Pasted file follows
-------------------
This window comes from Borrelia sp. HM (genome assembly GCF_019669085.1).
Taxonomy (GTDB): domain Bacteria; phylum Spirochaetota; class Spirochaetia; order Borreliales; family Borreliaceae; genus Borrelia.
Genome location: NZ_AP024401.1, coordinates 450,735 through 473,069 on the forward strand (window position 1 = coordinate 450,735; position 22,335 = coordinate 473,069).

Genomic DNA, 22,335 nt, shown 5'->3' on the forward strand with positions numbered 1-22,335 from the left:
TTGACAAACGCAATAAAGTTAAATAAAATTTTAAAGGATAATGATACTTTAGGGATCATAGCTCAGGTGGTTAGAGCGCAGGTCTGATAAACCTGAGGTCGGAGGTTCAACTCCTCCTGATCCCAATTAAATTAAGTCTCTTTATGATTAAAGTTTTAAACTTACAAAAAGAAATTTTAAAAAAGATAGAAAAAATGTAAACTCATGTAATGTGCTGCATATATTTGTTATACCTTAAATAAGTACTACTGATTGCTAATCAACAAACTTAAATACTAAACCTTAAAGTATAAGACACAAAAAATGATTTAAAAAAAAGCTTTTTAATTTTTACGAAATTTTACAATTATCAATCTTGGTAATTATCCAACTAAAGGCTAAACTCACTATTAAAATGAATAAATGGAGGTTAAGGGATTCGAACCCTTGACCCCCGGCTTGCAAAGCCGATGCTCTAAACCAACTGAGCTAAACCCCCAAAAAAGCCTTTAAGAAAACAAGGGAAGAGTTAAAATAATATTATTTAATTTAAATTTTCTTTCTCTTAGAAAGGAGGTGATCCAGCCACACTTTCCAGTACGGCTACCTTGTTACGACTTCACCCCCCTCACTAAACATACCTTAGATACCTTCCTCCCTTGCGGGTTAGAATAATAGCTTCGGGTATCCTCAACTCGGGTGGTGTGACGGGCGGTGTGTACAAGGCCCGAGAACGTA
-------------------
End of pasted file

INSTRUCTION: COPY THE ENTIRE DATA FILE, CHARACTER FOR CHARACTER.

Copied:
This window comes from Borrelia sp. HM (genome assembly GCF_019669085.1).
Taxonomy (GTDB): domain Bacteria; phylum Spirochaetota; class Spirochaetia; order Borreliales; family Borreliaceae; genus Borrelia.
Genome location: NZ_AP024401.1, coordinates 450,735 through 473,069 on the forward strand (window position 1 = coordinate 450,735; position 22,335 = coordinate 473,069).

Genomic DNA, 22,335 nt, shown 5'->3' on the forward strand with positions numbered 1-22,335 from the left:
TTGACAAACGCAATAAAGTTAAATAAAATTTTAAAGGATAATGATACTTTAGGGATCATAGCTCAGGTGGTTAGAGCGCAGGTCTGATAAACCTGAGGTCGGAGGTTCAACTCCTCCTGATCCCAATTAAATTAAGTCTCTTTATGATTAAAGTTTTAAACTTACAAAAAGAAATTTTAAAAAAGATAGAAAAAATGTAAACTCATGTAATGTGCTGCATATATTTGTTATACCTTAAATAAGTACTACTGATTGCTAATCAACAAACTTAAATACTAAACCTTAAAGTATAAGACACAAAAAATGATTTAAAAAAAAGCTTTTTAATTTTTACGAAATTTTACAATTATCAATCTTGGTAATTATCCAACTAAAGGCTAAACTCACTATTAAAATGAATAAATGGAGGTTAAGGGATTCGAACCCTTGACCCCCGGCTTGCAAAGCCGATGCTCTAAACCAACTGAGCTAAACCCCCAAAAAAGCCTTTAAGAAAACAAGGGAAGAGTTAAAATAATATTATTTAATTTAAATTTTCTTTCTCTTAGAAAGGAGGTGATCCAGCCACACTTTCCAGTACGGCTACCTTGTTACGACTTCACCCCCCTCACTAAACATACCTTAGATACCTTCCTCCCTTGCGGGTTAGAATAATAGCTTCGGGTATCCTCAACTCGGGTGGTGTGACGGGCGGTGTGTACAAGGCCCGAGAACGTA